In a way, watching the emergence of legal retail marijuana in North America is like watching someone grow up. Not really a toddler or baby — even black-market sale of recreational and medicinal pot took on many traits of legitimate retail — but more like a once gawky teenager growing into a graceful, confident person.
That comparison may not be 100 percent on the mark, but the truth is this: Legal pot operations are joining the legitimate business world, and more evidence of that will come after the markets close on Thursday (June 20). That’s when Canada’s Canopy Growth — an up-and-coming player in the blooming pot industry, and an apparently darling of investors — is scheduled to report its fourth quarter and fiscal 2019 results.
Expectations on Thursday afternoon were pretty high for the company, at least going by a report from Barron’s. It said that Canopy Growth’s stock “has gained 57 percent so far this year,” outpacing the 16 percent average from the S&P 500. In the company’s third quarter financial report, Canopy Growth reported net income of about $56.8 million, up 580 percent from the year-earlier period. Revenue increased 282 percent.
The pending earnings release from Canopy Growth comes amid another recent report that also shows how much money is flowing to this emerging area of legitimate commerce. As reported by The Motely Fool, LeafLink, an eCommerce wholesale marketplace for legal marijuana, said that “$1 billion in annualized orders are now moving through its platform.”
The report also noted that “since launching in Colorado in 2016, privately held LeafLink has quickly gained traction. The platform empowers licensed cannabis retailers to order from legal brands, which number in the quadruple digits, across 20 territories in the U.S. and Canada. If we annualize the value of the orders placed through LeafLink’s marketplace in May, the figure equals $1.007 billion.”
The growth of legal retail cannabis is story that involves more than financial reports. It is about an industry seeking to essentially rebrand itself into something clean, safe and even suburban — no more sketchy dealers and dealers, no more feeling as those the police sirens might start screeching as one buys this particular product.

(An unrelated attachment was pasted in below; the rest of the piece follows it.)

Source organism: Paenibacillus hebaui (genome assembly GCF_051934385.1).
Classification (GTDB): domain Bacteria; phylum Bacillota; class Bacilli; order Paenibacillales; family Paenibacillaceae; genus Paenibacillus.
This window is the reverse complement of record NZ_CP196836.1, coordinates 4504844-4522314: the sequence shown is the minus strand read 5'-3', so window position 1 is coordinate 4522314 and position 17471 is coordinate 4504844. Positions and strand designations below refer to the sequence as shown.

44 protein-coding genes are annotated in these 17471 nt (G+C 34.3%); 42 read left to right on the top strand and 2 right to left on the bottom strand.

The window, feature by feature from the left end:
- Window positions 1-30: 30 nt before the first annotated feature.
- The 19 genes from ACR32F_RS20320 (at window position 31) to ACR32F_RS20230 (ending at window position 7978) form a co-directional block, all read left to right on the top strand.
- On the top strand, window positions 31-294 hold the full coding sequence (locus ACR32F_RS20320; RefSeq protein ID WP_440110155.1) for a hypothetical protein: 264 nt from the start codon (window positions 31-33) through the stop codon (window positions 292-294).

Evidence of that comes not only from ongoing attempts to bring a luxury retail feel to the cannabis market, but the strong role of women entrepreneurs in helping to drive the early growth of this new segment of retail. Women have become involved in all facets of the legal cannabis operations across the United States and Canada.
One of the most recent and reliable measures of women’s leadership in the legal cannabis industry, this one from Marijuana Business Daily, found that 27 percent of executive-level roles are held by women. That actually represented a decline from 2015, but is still higher than the 23 percent of executive roles held by women in U.S. businesses as a whole, the publication said.
Of course, legal cannabis retail has a major payments problem — because U.S. federal law still considers the drug illegal, financial institutions, card networks and other payments players are for the most part sitting on the sidelines, which means cash dominates the industry. The situation applies to Canada, too, given its ties with U.S. banks, but federal lawmakers are trying to find a solution to the problem in order to bring more digital payments and banking services to legal cannabis.
For now, the industry continues to grow up, with more fuel certain to come whenever payments is able to take part fully in legal cannabis.